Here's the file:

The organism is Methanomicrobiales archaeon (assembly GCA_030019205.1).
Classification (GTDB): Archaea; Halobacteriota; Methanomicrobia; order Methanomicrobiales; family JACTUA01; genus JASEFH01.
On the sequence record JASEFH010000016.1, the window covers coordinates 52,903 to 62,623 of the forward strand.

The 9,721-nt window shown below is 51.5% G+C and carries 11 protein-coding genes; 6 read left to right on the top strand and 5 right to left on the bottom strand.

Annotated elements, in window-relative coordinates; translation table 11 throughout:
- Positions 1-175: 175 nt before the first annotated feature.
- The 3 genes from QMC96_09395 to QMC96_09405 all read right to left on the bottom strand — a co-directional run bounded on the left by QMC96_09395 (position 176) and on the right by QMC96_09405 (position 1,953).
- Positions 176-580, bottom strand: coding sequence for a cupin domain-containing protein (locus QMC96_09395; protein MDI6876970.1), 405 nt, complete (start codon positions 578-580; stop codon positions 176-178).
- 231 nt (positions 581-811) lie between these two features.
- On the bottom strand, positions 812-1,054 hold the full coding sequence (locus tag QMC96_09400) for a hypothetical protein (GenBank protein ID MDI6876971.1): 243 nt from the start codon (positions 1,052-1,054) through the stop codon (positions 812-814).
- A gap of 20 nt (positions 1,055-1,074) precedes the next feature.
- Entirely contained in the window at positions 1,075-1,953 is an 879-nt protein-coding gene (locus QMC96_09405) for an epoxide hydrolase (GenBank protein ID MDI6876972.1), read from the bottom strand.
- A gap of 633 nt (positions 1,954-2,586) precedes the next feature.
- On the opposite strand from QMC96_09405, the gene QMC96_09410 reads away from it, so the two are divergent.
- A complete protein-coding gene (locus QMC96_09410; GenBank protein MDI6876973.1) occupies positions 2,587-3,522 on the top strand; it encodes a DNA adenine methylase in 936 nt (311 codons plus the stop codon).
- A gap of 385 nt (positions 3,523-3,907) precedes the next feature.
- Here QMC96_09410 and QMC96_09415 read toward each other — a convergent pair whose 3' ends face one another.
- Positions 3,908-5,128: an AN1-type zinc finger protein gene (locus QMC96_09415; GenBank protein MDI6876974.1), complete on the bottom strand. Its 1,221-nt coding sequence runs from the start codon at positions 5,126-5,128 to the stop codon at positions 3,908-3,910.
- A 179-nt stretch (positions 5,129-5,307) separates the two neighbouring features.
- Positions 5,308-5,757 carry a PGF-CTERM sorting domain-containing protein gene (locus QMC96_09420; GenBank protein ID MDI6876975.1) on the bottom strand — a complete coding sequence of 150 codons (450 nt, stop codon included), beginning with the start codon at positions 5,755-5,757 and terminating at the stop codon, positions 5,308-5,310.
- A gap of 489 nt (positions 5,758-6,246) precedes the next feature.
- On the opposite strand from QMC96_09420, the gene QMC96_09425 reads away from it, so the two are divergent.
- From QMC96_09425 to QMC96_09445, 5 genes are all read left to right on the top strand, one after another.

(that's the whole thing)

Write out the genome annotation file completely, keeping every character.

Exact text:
The organism is Methanomicrobiales archaeon (assembly GCA_030019205.1).
Classification (GTDB): Archaea; Halobacteriota; Methanomicrobia; order Methanomicrobiales; family JACTUA01; genus JASEFH01.
On the sequence record JASEFH010000016.1, the window covers coordinates 52,903 to 62,623 of the forward strand.

The 9,721-nt window shown below is 51.5% G+C and carries 11 protein-coding genes; 6 read left to right on the top strand and 5 right to left on the bottom strand.

Annotated elements, in window-relative coordinates; translation table 11 throughout:
- Positions 1-175: 175 nt before the first annotated feature.
- The 3 genes from QMC96_09395 to QMC96_09405 all read right to left on the bottom strand — a co-directional run bounded on the left by QMC96_09395 (position 176) and on the right by QMC96_09405 (position 1,953).
- Positions 176-580, bottom strand: coding sequence for a cupin domain-containing protein (locus QMC96_09395; protein MDI6876970.1), 405 nt, complete (start codon positions 578-580; stop codon positions 176-178).
- 231 nt (positions 581-811) lie between these two features.
- On the bottom strand, positions 812-1,054 hold the full coding sequence (locus tag QMC96_09400) for a hypothetical protein (GenBank protein ID MDI6876971.1): 243 nt from the start codon (positions 1,052-1,054) through the stop codon (positions 812-814).
- A gap of 20 nt (positions 1,055-1,074) precedes the next feature.
- Entirely contained in the window at positions 1,075-1,953 is an 879-nt protein-coding gene (locus QMC96_09405) for an epoxide hydrolase (GenBank protein ID MDI6876972.1), read from the bottom strand.
- A gap of 633 nt (positions 1,954-2,586) precedes the next feature.
- On the opposite strand from QMC96_09405, the gene QMC96_09410 reads away from it, so the two are divergent.
- A complete protein-coding gene (locus QMC96_09410; GenBank protein MDI6876973.1) occupies positions 2,587-3,522 on the top strand; it encodes a DNA adenine methylase in 936 nt (311 codons plus the stop codon).
- A gap of 385 nt (positions 3,523-3,907) precedes the next feature.
- Here QMC96_09410 and QMC96_09415 read toward each other — a convergent pair whose 3' ends face one another.
- Positions 3,908-5,128: an AN1-type zinc finger protein gene (locus QMC96_09415; GenBank protein MDI6876974.1), complete on the bottom strand. Its 1,221-nt coding sequence runs from the start codon at positions 5,126-5,128 to the stop codon at positions 3,908-3,910.
- A 179-nt stretch (positions 5,129-5,307) separates the two neighbouring features.
- Positions 5,308-5,757 carry a PGF-CTERM sorting domain-containing protein gene (locus QMC96_09420; GenBank protein ID MDI6876975.1) on the bottom strand — a complete coding sequence of 150 codons (450 nt, stop codon included), beginning with the start codon at positions 5,755-5,757 and terminating at the stop codon, positions 5,308-5,310.
- A gap of 489 nt (positions 5,758-6,246) precedes the next feature.
- On the opposite strand from QMC96_09420, the gene QMC96_09425 reads away from it, so the two are divergent.
- From QMC96_09425 to QMC96_09445, 5 genes are all read left to right on the top strand, one after another.